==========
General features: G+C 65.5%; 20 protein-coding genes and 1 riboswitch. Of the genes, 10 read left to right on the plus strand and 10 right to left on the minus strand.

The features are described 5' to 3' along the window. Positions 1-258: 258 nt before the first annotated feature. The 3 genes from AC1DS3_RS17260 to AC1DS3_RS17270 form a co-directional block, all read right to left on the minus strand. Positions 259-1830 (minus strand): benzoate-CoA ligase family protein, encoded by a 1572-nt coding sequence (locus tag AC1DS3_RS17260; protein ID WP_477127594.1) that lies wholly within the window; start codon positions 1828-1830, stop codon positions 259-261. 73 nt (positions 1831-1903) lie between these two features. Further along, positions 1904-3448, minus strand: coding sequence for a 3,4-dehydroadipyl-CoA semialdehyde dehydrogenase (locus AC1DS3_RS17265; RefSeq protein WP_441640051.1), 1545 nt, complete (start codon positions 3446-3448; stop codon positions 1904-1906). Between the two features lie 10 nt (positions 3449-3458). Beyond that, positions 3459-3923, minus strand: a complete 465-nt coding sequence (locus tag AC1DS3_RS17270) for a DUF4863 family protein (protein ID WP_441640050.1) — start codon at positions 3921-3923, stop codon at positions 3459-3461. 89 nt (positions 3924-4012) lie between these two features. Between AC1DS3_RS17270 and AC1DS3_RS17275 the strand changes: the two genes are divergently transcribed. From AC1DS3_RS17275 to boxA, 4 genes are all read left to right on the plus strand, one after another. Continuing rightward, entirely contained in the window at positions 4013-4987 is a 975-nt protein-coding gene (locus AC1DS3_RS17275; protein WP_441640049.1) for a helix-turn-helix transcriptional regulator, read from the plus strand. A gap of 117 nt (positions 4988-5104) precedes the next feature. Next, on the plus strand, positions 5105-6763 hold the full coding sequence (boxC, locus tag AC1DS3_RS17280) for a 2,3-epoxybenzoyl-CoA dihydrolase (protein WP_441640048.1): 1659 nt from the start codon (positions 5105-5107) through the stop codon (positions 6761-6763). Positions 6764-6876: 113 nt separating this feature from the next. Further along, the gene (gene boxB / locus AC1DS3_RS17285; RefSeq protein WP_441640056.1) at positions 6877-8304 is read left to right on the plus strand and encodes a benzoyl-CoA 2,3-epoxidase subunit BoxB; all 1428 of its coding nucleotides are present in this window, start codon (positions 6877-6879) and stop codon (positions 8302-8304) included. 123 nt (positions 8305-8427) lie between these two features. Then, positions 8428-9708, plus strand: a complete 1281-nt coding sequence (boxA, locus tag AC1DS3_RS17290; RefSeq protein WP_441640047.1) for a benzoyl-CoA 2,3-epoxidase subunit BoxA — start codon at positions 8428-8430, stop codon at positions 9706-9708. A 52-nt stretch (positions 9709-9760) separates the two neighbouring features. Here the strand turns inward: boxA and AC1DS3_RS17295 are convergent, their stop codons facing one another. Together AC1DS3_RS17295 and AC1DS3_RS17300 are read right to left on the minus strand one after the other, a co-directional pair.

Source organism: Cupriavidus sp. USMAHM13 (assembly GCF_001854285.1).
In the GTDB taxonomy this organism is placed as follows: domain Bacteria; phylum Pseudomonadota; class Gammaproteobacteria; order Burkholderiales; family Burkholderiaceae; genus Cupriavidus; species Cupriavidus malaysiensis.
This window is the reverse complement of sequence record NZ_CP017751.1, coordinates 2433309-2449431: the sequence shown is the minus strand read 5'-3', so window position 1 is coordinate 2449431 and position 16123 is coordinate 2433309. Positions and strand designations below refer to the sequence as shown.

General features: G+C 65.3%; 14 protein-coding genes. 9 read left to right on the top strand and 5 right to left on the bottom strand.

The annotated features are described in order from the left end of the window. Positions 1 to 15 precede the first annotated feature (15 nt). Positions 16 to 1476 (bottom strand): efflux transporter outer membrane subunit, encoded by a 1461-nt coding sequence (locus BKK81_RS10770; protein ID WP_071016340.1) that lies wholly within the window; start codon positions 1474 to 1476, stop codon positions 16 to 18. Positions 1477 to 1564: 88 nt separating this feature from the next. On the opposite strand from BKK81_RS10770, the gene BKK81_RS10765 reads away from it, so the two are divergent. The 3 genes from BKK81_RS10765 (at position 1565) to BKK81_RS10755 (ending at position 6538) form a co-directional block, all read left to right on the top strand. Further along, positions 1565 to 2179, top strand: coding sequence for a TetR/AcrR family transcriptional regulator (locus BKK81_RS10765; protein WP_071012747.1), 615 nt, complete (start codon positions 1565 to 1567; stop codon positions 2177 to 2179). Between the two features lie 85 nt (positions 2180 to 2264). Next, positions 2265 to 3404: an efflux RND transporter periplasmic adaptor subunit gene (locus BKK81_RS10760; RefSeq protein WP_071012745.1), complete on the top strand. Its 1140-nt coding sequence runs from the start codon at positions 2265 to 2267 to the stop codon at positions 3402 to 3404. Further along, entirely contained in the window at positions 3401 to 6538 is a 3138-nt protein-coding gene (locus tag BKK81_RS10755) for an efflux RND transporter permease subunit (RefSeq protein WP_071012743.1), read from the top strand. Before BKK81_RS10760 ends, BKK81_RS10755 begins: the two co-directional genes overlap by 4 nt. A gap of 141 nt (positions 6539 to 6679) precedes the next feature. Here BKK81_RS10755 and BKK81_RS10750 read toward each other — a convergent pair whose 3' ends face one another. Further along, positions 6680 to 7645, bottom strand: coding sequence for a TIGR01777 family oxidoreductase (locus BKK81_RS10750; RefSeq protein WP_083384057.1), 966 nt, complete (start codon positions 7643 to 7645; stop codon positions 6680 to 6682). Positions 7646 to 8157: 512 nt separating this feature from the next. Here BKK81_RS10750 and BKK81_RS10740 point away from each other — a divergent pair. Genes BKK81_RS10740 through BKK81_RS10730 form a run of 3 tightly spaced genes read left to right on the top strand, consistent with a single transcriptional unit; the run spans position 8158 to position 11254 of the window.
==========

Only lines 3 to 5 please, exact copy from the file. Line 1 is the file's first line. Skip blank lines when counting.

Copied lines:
Source organism: Cupriavidus sp. USMAHM13 (assembly GCF_001854285.1).
In the GTDB taxonomy this organism is placed as follows: domain Bacteria; phylum Pseudomonadota; class Gammaproteobacteria; order Burkholderiales; family Burkholderiaceae; genus Cupriavidus; species Cupriavidus malaysiensis.
This window is the reverse complement of sequence record NZ_CP017751.1, coordinates 2433309-2449431: the sequence shown is the minus strand read 5'-3', so window position 1 is coordinate 2449431 and position 16123 is coordinate 2433309. Positions and strand designations below refer to the sequence as shown.